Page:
Iran

Trusted Sources is the first independent research house to introduce in-depth analysis of the Iranian equities market. We cover political developments, economic reforms and the legal environment, as well as Iran’s most investible sectors – petrochemicals, metals and mining, financials, consumer goods, telecoms and tech. Our goal is to dig deep into the Iran story, providing investors with hard facts and a nuanced understanding of Iran’s complex political and economic environment.

Over the next few years Iran will offer exciting opportunities for both portfolio and strategic investors. The Rouhani administration has embarked on an ambitious reform programme, which includes macroeconomic stabilization, privatization and integration into the global economy. Contrary to what is maintained in some media reports, these reforms are backed by a broad political consensus. Iran has valuable assets – abundant natural resources, a young and well-educated population, a large middle class, a unified nation-state and proximity to the world’s most important trading routes – but has suffered from sanctions and socialist policies. Liberalizing reforms will enable the economy to finally leverage its assets and generate sustained GDP growth.

There are, however, limits to what is achievable in Iran – just as there proved to be limits to Russia’s and China’s reforms. Although Iran is becoming less authoritarian, full-fledged democratization is unlikely. State intervention in the economy, mainly through price controls, is deeply entrenched. At the moment, a degree of state planning is seen as necessary in order to diversify the economy and reduce Iran’s dependence on oil exports. But there is a risk that uncompetitive industries will be kept afloat with subsidies and excess capacity will develop in some sectors.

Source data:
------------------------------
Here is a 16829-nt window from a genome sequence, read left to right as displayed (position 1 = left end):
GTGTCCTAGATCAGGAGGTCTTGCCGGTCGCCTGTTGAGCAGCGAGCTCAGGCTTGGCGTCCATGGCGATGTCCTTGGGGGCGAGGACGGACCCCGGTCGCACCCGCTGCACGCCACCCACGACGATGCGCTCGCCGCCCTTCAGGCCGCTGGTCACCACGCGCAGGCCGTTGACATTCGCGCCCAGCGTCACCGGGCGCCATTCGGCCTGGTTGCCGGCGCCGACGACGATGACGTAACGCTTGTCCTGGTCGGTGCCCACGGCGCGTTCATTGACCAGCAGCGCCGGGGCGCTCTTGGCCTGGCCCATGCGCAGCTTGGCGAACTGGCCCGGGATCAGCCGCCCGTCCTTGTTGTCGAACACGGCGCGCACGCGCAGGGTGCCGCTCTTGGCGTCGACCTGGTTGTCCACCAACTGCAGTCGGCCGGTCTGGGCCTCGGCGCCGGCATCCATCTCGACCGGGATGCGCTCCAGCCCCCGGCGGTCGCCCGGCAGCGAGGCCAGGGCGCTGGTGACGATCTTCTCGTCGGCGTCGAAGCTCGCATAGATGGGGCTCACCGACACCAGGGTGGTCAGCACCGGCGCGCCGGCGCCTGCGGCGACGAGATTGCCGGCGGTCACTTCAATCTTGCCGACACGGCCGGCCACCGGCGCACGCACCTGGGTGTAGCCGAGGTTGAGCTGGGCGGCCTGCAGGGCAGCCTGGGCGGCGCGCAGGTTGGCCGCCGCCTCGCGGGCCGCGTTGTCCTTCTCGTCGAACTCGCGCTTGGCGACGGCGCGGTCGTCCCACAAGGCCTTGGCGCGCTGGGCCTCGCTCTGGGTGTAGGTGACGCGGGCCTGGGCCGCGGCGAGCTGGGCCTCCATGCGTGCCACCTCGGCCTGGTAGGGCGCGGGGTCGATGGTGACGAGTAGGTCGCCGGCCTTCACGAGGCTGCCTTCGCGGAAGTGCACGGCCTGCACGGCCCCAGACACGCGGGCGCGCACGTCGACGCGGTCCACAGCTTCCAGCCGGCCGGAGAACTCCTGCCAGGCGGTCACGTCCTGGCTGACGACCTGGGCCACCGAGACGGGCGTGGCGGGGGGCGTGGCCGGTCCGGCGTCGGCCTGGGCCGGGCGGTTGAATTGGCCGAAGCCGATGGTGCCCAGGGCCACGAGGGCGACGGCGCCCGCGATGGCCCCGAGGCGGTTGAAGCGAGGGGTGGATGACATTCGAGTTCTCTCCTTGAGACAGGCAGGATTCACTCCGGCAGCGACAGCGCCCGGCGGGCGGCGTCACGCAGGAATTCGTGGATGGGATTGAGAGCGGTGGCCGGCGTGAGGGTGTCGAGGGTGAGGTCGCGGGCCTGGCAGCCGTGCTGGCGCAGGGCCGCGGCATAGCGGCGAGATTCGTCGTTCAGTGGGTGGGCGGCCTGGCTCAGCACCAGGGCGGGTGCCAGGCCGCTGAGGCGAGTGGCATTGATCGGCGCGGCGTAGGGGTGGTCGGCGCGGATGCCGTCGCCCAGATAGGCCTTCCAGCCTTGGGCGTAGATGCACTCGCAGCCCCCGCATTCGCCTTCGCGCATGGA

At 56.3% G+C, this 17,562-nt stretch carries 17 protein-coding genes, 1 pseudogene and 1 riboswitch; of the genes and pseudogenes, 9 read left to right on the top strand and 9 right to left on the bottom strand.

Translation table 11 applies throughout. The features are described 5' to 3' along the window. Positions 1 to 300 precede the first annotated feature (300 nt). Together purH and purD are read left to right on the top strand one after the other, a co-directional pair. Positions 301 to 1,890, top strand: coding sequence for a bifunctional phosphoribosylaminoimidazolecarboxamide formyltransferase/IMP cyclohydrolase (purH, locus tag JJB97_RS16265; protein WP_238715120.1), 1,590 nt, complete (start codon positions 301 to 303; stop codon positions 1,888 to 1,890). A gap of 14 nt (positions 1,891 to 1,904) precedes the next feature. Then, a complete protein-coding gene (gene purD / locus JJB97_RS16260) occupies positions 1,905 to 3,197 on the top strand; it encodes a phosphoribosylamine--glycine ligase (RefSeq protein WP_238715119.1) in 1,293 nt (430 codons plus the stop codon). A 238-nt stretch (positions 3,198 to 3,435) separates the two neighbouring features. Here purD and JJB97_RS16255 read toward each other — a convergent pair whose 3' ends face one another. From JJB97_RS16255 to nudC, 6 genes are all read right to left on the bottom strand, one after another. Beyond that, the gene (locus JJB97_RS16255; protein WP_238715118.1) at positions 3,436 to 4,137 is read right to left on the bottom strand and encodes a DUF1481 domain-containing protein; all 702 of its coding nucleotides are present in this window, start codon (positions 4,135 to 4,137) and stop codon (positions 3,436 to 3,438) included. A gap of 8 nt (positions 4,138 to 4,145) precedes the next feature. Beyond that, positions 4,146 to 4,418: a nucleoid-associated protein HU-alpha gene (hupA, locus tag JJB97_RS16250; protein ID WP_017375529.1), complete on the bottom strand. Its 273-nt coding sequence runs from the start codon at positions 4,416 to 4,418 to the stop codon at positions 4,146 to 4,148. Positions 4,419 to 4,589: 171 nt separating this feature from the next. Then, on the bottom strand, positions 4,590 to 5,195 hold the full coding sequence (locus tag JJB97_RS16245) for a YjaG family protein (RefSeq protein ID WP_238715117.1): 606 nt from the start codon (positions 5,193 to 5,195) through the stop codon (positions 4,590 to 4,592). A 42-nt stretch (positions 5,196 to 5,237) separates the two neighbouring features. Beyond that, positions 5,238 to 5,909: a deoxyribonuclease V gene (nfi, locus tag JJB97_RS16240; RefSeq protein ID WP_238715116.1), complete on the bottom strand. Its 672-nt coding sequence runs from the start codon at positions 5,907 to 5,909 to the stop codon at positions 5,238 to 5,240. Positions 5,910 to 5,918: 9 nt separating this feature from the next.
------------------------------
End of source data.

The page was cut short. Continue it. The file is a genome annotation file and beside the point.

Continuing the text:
Iran faces challenges in terms of governance and rule of law as well. The equities market is well regulated and Iranian companies are much more transparent than are Russian and Chinese companies, even today. Foreign investors enjoy substantial legal protection. But the judiciary is politicized and it is unclear how vigorously investors’ rights will be enforced. Nor is there a level playing field in Iran: the security services and religious foundations are major asset owners and they enjoy considerable privileges.

Compromises will need to be made between reformers, hardliners and vested interests, and the end result is likely to be a hybrid economy that combines features of both free markets and statist systems. Hybrid models, as we know from Russia and China, pose elevated political risks, especially in state-dominated sectors. Iran, however, will reward the careful stock-picker, as genuinely competitive companies will be able to prosper and gain market share. One or two of Iran’s largest companies could even acquire world-class status akin to that of SABIC, Sinopec and Gazprom.

Trusted Sources’ approach is to rely on first-hand, on-the- ground knowledge of Iran through regular analyst trips, company meetings, personal contacts and use of primary sources, such as company reports and government databases. Our analyst has already travelled to Iran five times over the past year and has established relationships with more than a dozen companies and policymakers. As in the case of the other markets covered by TS, we will focus on the interaction between politics and economics, with an emphasis on identifying specific risks and opportunities for investors in Iran.